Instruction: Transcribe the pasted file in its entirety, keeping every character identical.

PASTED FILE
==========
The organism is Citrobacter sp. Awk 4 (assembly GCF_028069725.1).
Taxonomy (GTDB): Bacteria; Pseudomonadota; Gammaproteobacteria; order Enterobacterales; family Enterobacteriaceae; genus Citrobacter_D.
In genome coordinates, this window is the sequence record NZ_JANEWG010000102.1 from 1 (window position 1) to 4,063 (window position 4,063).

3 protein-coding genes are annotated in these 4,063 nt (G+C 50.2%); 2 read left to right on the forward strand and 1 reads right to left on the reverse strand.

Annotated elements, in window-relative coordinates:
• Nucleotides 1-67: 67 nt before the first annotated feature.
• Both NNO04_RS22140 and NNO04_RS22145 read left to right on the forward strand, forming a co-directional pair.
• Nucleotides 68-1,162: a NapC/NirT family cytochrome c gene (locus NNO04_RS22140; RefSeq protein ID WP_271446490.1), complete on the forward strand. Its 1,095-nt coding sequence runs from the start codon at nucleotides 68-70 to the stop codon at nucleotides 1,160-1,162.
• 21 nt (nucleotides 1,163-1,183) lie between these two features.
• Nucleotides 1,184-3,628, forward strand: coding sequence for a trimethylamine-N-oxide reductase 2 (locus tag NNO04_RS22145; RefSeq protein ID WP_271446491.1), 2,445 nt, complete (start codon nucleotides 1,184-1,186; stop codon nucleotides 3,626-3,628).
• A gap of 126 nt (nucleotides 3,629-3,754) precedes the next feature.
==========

The organism is Citrobacter sp. Awk 4 (assembly GCF_028069725.1).
Taxonomy (GTDB): Bacteria; Pseudomonadota; Gammaproteobacteria; order Enterobacterales; family Enterobacteriaceae; genus Citrobacter_D.
In genome coordinates, this window is the sequence record NZ_JANEWG010000102.1 from 1 (window position 1) to 4,063 (window position 4,063).

3 protein-coding genes are annotated in these 4,063 nt (G+C 50.2%); 2 read left to right on the forward strand and 1 reads right to left on the reverse strand.

Annotated elements, in window-relative coordinates:
• Nucleotides 1-67: 67 nt before the first annotated feature.
• Both NNO04_RS22140 and NNO04_RS22145 read left to right on the forward strand, forming a co-directional pair.
• Nucleotides 68-1,162: a NapC/NirT family cytochrome c gene (locus NNO04_RS22140; RefSeq protein ID WP_271446490.1), complete on the forward strand. Its 1,095-nt coding sequence runs from the start codon at nucleotides 68-70 to the stop codon at nucleotides 1,160-1,162.
• 21 nt (nucleotides 1,163-1,183) lie between these two features.
• Nucleotides 1,184-3,628, forward strand: coding sequence for a trimethylamine-N-oxide reductase 2 (locus tag NNO04_RS22145; RefSeq protein ID WP_271446491.1), 2,445 nt, complete (start codon nucleotides 1,184-1,186; stop codon nucleotides 3,626-3,628).
• A gap of 126 nt (nucleotides 3,629-3,754) precedes the next feature.